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Original Research ARTICLE

Front. Microbiol., 01 May 2013 |

Ca. Nitrososphaera and Bradyrhizobium are inversely correlated and related to agricultural practices in long-term field experiments

Kateryna Zhalnina1†, Patricia D. de Quadros1,2†, Kelsey A. Gano1†, Austin Davis-Richardson1, Jennie R. Fagen1, Christopher T. Brown1, Adriana Giongo1, Jennifer C. Drew1, Luis A. Sayavedra-Soto3, Dan J. Arp3, Flavio A. O. Camargo2, Samira H. Daroub4, Ian M. Clark5, Steve P. McGrath5, Penny R. Hirsch5 and Eric W. Triplett1*
  • 1Department of Microbiology and Cell Science, Institute of Food and Agricultural Sciences, University of Florida, Gainesville, FL, USA
  • 2Department of Soil Science, Federal University of Rio Grande do Sul, Porto Alegre, Brazil
  • 3Department of Botany and Plant Pathology, Oregon State University, Corvallis, OR, USA
  • 4Everglades Research and Education Center, University of Florida, Belle Glade, FL, USA
  • 5Rothamsted Research, Harpenden, Hertfordshire, UK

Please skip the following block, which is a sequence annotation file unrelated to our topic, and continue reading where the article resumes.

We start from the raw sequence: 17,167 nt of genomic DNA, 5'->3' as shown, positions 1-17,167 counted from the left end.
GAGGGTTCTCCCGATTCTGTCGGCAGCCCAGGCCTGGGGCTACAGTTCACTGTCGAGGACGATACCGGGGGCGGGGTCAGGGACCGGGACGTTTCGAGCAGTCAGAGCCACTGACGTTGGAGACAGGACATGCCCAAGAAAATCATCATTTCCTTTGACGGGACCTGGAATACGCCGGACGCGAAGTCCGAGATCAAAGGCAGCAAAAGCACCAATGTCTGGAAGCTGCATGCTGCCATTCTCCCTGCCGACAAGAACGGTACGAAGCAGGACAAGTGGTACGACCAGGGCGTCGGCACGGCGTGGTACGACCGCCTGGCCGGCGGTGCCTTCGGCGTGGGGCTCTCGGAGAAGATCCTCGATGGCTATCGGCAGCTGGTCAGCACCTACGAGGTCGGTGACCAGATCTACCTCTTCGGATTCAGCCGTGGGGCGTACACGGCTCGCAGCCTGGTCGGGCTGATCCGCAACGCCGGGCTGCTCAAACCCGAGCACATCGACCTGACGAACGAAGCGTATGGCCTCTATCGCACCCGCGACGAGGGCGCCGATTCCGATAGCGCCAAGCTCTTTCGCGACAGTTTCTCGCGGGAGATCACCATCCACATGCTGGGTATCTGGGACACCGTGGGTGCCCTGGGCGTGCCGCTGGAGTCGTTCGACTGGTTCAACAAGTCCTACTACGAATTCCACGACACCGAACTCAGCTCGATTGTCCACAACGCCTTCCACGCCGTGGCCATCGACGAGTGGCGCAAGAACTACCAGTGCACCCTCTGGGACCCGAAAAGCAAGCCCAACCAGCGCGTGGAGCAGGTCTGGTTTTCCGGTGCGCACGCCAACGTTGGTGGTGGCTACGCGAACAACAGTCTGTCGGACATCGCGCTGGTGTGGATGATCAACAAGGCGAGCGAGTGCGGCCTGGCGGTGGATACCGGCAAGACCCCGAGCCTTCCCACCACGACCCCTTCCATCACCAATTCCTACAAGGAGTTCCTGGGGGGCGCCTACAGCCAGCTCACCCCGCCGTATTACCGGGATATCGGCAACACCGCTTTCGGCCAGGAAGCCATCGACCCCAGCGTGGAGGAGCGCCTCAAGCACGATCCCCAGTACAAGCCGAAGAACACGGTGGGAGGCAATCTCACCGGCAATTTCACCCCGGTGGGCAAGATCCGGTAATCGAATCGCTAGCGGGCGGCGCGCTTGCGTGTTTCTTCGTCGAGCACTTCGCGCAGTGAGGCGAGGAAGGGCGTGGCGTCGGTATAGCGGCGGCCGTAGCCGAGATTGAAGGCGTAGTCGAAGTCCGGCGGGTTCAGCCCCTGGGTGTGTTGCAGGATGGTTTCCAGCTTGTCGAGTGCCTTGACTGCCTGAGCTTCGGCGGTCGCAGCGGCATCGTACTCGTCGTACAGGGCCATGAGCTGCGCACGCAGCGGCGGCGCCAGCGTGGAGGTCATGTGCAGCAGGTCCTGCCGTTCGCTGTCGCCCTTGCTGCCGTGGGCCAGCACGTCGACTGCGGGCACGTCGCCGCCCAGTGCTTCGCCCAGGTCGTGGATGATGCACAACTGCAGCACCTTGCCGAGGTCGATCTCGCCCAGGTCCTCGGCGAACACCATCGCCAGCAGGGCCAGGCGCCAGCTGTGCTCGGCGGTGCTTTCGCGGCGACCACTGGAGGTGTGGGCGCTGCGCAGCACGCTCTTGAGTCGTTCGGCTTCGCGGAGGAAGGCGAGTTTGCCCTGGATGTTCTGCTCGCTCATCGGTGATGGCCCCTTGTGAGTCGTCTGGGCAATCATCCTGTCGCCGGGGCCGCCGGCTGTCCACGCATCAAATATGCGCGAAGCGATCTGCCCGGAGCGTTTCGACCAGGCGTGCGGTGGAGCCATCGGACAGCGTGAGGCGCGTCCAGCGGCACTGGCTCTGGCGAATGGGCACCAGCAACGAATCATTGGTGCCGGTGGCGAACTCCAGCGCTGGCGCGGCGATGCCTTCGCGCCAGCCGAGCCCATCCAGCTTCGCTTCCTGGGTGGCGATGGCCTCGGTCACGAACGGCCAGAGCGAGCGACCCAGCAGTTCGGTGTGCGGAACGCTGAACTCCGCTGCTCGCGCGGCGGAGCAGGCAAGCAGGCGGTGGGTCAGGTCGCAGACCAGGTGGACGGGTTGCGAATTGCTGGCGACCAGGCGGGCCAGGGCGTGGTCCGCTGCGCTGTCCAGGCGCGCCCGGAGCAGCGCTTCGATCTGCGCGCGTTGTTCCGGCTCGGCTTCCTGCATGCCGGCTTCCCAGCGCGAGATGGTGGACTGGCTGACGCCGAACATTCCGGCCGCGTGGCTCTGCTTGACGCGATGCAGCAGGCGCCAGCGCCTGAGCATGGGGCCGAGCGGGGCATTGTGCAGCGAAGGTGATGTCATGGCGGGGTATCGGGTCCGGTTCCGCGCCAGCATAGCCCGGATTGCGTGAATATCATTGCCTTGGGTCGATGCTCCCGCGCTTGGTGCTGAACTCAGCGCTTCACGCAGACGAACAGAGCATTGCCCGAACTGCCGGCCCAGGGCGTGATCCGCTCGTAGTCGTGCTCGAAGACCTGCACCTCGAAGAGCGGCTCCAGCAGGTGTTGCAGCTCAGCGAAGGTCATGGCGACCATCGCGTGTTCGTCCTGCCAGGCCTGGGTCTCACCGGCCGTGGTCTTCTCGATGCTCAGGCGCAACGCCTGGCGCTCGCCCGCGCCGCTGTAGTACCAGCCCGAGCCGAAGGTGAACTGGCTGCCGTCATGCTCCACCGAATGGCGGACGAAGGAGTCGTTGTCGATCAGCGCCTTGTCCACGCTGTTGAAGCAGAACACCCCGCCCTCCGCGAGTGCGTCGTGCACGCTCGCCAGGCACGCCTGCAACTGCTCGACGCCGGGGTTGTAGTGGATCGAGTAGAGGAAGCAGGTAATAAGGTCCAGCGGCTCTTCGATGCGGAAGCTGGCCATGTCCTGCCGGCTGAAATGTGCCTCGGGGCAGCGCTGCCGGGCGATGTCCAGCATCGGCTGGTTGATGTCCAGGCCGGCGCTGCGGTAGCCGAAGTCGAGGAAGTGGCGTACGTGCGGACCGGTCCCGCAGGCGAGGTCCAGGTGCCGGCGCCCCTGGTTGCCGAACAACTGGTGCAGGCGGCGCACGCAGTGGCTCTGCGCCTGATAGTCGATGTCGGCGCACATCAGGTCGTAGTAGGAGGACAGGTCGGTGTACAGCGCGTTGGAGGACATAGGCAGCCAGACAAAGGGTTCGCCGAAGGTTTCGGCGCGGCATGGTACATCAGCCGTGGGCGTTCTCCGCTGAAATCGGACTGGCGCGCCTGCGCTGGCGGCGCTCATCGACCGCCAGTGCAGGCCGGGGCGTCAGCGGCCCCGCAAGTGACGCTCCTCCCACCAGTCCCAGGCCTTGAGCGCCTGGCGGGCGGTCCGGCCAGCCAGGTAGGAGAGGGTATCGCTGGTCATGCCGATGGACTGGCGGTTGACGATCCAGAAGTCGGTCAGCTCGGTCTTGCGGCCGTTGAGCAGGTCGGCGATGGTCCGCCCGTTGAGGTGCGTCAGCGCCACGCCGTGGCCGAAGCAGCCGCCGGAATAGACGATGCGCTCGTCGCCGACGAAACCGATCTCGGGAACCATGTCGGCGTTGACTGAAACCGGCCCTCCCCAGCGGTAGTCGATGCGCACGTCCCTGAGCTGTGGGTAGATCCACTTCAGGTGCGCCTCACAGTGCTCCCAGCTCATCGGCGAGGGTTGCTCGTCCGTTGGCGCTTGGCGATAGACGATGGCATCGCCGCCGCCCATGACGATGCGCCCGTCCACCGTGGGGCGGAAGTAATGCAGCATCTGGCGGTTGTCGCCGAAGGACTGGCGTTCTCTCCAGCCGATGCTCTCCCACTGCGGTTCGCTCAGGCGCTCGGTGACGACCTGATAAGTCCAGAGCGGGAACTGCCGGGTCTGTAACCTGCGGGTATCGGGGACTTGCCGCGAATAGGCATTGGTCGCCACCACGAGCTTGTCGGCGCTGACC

Agricultural land management, such as fertilization, liming, and tillage affects soil properties, including pH, organic matter content, nitrification rates, and the microbial community. Three different study sites were used to identify microorganisms that correlate with agricultural land use and to determine which factors regulate the relative abundance of the microbial signatures of the agricultural land-use. The three sites included in this study are the Broadbalk Experiment at Rothamsted Research, UK, the Everglades Agricultural Area, Florida, USA, and the Kellogg Biological Station, Michigan, USA. The effects of agricultural management on the abundance and diversity of bacteria and archaea were determined using high throughput, barcoded 16S rRNA sequencing. In addition, the relative abundance of these organisms was correlated with soil features. Two groups of microorganisms involved in nitrogen cycle were highly correlated with land use at all three sites. The ammonia oxidizing-archaea, dominated by Ca. Nitrososphaera, were positively correlated with agriculture while a ubiquitous group of soil bacteria closely related to the diazotrophic symbiont, Bradyrhizobium, was negatively correlated with agricultural management. Analysis of successional plots showed that the abundance of ammonia oxidizing-archaea declined and the abundance of bradyrhizobia increased with time away from agriculture. This observation suggests that the effect of agriculture on the relative abundance of these genera is reversible. Soil pH and NH3 concentrations were positively correlated with archaeal abundance but negatively correlated with the abundance of Bradyrhizobium. The high correlations of Ca. Nitrososphaera and Bradyrhizobium abundances with agricultural management at three long-term experiments with different edaphoclimatic conditions allowed us to suggest these two genera as signature microorganisms for agricultural land use.